/// Cord Cliff Coming: What Happens to TV When Netflix Streams Live Events?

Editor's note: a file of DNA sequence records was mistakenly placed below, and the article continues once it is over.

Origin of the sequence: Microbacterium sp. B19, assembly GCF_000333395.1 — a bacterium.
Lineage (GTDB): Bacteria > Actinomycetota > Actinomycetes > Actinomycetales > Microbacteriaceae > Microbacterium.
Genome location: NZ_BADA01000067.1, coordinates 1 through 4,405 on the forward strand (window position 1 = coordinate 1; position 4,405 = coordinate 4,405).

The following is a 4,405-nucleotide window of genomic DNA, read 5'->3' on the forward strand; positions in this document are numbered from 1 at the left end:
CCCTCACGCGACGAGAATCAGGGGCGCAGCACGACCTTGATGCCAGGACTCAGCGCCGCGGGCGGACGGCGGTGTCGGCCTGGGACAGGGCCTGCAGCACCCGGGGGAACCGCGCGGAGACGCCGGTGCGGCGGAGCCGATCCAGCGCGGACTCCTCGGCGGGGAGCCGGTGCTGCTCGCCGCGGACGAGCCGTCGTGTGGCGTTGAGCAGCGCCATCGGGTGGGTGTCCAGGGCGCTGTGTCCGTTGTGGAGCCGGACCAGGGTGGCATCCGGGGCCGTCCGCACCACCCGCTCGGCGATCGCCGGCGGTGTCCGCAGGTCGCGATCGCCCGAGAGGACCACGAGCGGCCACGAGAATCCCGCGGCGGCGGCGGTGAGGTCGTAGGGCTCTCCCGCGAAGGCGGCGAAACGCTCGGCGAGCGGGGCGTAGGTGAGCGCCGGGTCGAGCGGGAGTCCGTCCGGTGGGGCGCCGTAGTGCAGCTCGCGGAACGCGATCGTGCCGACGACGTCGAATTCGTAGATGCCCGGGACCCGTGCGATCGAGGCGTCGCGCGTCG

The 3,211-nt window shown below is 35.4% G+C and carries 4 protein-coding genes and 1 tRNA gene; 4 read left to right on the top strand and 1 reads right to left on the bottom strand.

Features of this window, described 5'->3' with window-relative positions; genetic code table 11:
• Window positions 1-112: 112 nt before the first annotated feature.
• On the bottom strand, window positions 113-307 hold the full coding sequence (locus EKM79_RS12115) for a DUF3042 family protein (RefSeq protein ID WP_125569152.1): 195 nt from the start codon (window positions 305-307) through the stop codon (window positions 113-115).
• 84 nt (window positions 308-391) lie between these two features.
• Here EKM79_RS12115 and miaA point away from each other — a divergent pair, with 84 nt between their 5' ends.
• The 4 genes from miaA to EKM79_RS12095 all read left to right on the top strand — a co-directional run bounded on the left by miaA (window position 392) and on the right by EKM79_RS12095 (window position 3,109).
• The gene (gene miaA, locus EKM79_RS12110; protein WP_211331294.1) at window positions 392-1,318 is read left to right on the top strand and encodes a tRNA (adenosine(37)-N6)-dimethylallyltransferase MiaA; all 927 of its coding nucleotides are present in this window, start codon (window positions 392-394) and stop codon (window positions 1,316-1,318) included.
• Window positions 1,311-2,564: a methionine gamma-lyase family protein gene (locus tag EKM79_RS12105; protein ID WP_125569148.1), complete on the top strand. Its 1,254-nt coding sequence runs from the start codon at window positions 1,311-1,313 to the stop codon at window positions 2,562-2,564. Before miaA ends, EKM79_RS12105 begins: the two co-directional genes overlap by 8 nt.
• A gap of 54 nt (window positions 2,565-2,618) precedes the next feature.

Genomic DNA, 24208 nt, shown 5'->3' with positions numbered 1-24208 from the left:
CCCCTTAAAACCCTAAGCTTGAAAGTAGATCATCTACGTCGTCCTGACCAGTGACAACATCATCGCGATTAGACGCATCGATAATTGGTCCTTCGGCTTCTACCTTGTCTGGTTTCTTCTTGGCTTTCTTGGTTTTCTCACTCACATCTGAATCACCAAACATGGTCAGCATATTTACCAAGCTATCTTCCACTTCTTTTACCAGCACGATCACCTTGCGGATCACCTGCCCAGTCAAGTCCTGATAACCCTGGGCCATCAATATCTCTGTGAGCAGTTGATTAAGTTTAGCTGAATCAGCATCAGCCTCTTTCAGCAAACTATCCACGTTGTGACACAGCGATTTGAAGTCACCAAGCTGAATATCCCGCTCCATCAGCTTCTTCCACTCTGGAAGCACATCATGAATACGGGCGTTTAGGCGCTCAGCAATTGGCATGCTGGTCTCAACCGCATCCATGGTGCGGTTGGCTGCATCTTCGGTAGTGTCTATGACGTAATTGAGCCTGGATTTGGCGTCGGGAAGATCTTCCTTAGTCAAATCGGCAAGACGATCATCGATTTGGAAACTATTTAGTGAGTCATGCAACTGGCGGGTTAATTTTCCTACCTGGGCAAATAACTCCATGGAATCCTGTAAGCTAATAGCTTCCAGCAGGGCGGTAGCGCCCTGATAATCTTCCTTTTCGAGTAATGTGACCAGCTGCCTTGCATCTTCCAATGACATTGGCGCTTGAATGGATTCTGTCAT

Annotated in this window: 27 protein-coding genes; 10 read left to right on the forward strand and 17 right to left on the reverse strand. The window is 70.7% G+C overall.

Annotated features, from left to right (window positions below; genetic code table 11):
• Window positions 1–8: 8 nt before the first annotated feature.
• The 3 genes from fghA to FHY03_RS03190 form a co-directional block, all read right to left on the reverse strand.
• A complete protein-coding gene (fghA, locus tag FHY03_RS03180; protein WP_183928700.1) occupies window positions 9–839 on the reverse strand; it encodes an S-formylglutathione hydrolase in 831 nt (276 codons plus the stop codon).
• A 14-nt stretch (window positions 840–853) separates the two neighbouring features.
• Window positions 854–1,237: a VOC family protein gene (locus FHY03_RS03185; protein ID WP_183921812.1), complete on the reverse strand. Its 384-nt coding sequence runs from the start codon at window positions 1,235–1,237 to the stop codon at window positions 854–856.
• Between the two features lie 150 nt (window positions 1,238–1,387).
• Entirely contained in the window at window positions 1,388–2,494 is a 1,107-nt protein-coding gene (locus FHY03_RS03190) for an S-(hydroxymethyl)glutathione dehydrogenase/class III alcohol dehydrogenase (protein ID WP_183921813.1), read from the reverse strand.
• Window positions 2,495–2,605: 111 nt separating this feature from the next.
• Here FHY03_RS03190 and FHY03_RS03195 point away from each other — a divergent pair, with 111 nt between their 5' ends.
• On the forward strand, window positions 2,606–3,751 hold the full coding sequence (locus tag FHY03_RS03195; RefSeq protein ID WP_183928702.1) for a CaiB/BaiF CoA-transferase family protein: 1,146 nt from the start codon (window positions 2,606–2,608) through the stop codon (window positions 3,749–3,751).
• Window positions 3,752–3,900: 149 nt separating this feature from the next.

Netflix has never streamed a live event, and Reed Hastings says it never will. Now that’s a wise comment for a disruptor to put unambiguously on the record — especially since the TV networks could immediately pull their content from Netflix if they ever heard otherwise. But we all know that occasionally CEOs change their minds . So that’s why I decided to imagine what would happen if Netflix took on live events. And as soon as I played out the scenario, it became obvious: sooner or later, it will. Live Is the Lifeline of Television Television incumbents wouldn’t need to wave off cord cutting if they weren’t genuinely scared of it. New data show that 30 percent of U.S. Internet users would consider cutting their expensive and relatively despised cable subscription to watch TV exclusively online. But even with as much content as digital pure-plays like Netflix, iTunes, and Hulu now offer, there’s one outsized variable that’s holding the whole cable bundle together: live events. Live events are inordinately valuable. They have ultimate scarcity: they happen “right now,” they provide a focal point around which hordes of people come together, and they give their viewers an “I was there!” experience beyond just the content itself. They are one of the few must-haves in consumers’ media diets.